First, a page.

Sunday, 31 October 2010

A Night at the Opera

I love opera.  It think it's amazing.  The signing, the music, the presentation--all of it.  And opera, like any other artistic medium, has limitless potential for horror.

The other night I went to reprise showing of the Met's broadcast of Das Rheingold.  Written by Wagner, this is the first of four operas that are collectively known as The Ring Cycle.  A few years ago, the Canadian Opera Company mounted a Ring Cycle and now the Metropolitan Opera has commissioned a Cycle of its own.

Das Rheingold tells the story of the god Wotan, who must find a way to prevent his sister-in-law, Freia, from being taken away by a couple of giants.  Wotan learns about a ring, forged from gold stolen from the Rhine River, that will give its wearer limitless wealth and power.  The ring is in possession of Alderich, a gnome, who uses it to force his brethren to mine more gold.  Wotan captures the ring and the gold, and returns home to rescue Freia. 

If any of this sounds at all familiar, it's because Tolkien borrowed from Wagner when he wrote the Hobbit and LOTR.  Peter Jackson was able to capture the magic of LOTR for the screen, and Robert Lapage has done the same for The Ring Cycle.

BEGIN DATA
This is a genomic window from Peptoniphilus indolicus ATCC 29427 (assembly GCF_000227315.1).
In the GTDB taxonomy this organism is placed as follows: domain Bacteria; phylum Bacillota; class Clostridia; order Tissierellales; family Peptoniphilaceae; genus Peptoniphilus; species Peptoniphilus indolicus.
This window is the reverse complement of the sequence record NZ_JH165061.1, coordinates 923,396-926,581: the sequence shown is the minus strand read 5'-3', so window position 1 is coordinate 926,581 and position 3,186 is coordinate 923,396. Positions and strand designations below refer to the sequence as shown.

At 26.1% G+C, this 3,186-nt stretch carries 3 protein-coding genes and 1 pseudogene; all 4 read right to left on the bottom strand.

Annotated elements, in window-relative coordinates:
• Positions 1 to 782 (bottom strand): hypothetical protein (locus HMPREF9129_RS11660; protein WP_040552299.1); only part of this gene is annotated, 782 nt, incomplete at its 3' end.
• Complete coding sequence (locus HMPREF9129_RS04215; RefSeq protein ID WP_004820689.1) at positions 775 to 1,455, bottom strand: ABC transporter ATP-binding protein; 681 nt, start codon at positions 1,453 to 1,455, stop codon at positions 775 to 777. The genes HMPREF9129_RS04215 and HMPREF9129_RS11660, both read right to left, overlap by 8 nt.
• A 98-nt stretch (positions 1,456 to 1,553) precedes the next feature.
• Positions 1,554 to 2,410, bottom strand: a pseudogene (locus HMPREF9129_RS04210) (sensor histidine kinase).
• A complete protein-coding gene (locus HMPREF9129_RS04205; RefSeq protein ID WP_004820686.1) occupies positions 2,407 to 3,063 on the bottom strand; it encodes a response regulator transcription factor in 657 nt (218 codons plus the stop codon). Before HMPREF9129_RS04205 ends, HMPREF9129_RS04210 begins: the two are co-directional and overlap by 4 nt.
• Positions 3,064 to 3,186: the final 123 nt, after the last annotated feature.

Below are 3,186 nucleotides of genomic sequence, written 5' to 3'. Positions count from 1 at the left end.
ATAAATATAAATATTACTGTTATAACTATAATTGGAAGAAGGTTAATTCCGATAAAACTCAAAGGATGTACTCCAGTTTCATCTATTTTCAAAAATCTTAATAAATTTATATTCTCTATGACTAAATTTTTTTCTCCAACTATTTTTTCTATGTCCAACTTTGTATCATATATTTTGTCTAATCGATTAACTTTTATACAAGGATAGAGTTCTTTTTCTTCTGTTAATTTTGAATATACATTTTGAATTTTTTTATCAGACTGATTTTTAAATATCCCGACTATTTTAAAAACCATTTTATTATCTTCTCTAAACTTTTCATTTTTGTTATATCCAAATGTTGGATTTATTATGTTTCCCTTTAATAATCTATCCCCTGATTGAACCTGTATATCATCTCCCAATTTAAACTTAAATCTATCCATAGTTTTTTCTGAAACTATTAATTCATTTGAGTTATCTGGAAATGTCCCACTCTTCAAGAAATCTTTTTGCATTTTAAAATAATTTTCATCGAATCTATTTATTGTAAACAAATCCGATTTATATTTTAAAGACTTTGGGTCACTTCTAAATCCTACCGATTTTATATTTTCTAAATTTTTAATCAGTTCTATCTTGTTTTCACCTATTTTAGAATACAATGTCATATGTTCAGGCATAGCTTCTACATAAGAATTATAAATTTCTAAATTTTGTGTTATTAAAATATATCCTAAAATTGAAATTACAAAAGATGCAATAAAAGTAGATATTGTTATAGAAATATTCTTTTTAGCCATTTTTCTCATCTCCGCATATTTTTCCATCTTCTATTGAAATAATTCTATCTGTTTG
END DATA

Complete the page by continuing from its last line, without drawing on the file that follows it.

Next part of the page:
Often described as a visionary, Lapage has this amazing ability to first conceive and then make real some truly mind-blowing stage effects.  I have seen four of his operas to date and each one has left me speechless.  In his debut double bill Bluebeard's Castle/Erwartung singers defied gravity and emerged out of a mini-lake that flooded the stage.  In Siegfried, actors on wires hung out in trees and formed the shape of a dragon's head.  Finally, in Das Rheingold, Lapage again turns to gravity-defying wirework this time incorporated into a moving set.

Each of these operas also benefit from a dark and fantasmagorical production design, similar to what Del Toro does and Tim Burton used to do.  I suppose it's a little sad that some of the best genre production I've seen in the past decade has been on stage and not screen.  You would think film would have a corner on the lavish production market, but Lapage's most recent creation puts horror film to shame.  His moving set, lighting design, and wirework--all of which are presented for a live audience every few nights--blow every movie with a similar or greater effects budget out of the water.

If horror is looking for new directions, new inspirations, or simply a return to form, then it has to look no farther than the stage--which is appropriately ironic.

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